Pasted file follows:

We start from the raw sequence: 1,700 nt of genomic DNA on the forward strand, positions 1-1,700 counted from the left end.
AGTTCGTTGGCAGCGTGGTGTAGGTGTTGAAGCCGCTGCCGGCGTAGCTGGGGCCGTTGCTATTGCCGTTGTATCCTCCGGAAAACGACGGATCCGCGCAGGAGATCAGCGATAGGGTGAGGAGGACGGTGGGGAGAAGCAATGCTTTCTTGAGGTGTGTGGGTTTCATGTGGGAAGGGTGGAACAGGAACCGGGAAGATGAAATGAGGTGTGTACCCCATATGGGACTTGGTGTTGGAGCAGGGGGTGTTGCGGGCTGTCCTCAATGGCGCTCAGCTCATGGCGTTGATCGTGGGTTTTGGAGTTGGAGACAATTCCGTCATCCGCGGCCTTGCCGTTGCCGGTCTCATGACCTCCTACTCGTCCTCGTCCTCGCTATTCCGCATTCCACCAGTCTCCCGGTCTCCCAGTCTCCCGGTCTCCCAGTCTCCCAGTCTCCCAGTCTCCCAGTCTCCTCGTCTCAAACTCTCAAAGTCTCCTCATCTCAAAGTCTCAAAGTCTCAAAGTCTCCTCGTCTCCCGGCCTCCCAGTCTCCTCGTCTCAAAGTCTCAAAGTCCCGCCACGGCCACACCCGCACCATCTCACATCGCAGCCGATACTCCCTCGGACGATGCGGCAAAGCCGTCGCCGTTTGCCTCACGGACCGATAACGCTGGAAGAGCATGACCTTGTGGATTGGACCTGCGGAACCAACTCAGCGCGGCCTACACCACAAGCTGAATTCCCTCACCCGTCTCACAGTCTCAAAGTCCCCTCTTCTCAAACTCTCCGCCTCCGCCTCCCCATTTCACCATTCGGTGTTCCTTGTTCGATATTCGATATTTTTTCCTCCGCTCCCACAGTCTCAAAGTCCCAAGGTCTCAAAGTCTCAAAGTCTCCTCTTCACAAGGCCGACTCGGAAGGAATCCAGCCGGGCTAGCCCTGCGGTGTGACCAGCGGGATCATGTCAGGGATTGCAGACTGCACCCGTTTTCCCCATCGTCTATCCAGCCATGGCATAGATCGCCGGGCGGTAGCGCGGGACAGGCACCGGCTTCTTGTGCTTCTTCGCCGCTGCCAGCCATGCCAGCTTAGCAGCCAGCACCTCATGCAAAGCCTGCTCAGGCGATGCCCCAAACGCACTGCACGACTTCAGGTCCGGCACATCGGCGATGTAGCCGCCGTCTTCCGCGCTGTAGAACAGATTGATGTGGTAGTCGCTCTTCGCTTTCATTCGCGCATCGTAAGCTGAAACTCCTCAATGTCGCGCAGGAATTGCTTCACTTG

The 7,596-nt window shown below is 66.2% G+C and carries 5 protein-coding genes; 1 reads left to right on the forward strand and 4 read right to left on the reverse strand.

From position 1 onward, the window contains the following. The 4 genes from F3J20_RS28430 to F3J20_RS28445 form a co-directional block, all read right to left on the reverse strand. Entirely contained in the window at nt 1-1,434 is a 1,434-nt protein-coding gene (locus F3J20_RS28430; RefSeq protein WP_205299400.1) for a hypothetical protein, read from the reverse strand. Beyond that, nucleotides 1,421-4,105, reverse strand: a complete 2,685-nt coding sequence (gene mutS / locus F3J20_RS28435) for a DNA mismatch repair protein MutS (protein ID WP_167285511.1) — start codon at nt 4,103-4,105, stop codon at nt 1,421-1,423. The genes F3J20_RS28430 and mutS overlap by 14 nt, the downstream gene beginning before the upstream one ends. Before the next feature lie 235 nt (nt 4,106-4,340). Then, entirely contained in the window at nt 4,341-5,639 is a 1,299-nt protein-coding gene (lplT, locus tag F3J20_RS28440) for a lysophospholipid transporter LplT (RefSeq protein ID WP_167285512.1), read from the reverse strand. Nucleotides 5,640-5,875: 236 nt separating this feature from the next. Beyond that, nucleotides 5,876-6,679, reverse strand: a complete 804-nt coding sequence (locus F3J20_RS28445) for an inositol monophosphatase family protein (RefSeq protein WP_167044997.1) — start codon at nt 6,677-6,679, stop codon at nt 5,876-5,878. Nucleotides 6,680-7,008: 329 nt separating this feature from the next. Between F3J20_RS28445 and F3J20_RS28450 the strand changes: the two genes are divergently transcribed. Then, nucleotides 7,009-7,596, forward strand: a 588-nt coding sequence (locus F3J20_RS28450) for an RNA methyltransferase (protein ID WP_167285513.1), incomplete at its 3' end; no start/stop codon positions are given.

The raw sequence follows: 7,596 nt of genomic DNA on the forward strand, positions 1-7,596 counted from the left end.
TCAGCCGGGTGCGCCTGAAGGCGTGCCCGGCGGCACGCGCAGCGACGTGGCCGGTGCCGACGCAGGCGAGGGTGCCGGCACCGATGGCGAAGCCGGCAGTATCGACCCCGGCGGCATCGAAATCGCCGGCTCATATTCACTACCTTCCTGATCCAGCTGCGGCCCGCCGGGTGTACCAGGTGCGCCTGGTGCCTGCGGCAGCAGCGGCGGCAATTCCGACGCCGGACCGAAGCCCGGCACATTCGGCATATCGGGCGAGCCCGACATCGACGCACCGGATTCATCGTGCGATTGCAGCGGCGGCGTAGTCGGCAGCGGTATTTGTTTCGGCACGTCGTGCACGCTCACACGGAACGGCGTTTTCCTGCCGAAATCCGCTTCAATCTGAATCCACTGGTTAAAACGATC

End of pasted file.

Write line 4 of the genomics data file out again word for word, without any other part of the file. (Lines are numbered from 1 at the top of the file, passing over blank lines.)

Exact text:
From position 1 onward, the window contains the following. The 4 genes from F3J20_RS28430 to F3J20_RS28445 form a co-directional block, all read right to left on the reverse strand. Entirely contained in the window at nt 1-1,434 is a 1,434-nt protein-coding gene (locus F3J20_RS28430; RefSeq protein WP_205299400.1) for a hypothetical protein, read from the reverse strand. Beyond that, nucleotides 1,421-4,105, reverse strand: a complete 2,685-nt coding sequence (gene mutS / locus F3J20_RS28435) for a DNA mismatch repair protein MutS (protein ID WP_167285511.1) — start codon at nt 4,103-4,105, stop codon at nt 1,421-1,423. The genes F3J20_RS28430 and mutS overlap by 14 nt, the downstream gene beginning before the upstream one ends. Before the next feature lie 235 nt (nt 4,106-4,340). Then, entirely contained in the window at nt 4,341-5,639 is a 1,299-nt protein-coding gene (lplT, locus tag F3J20_RS28440) for a lysophospholipid transporter LplT (RefSeq protein ID WP_167285512.1), read from the reverse strand. Nucleotides 5,640-5,875: 236 nt separating this feature from the next. Beyond that, nucleotides 5,876-6,679, reverse strand: a complete 804-nt coding sequence (locus F3J20_RS28445) for an inositol monophosphatase family protein (RefSeq protein WP_167044997.1) — start codon at nt 6,677-6,679, stop codon at nt 5,876-5,878. Nucleotides 6,680-7,008: 329 nt separating this feature from the next. Between F3J20_RS28445 and F3J20_RS28450 the strand changes: the two genes are divergently transcribed. Then, nucleotides 7,009-7,596, forward strand: a 588-nt coding sequence (locus F3J20_RS28450) for an RNA methyltransferase (protein ID WP_167285513.1), incomplete at its 3' end; no start/stop codon positions are given.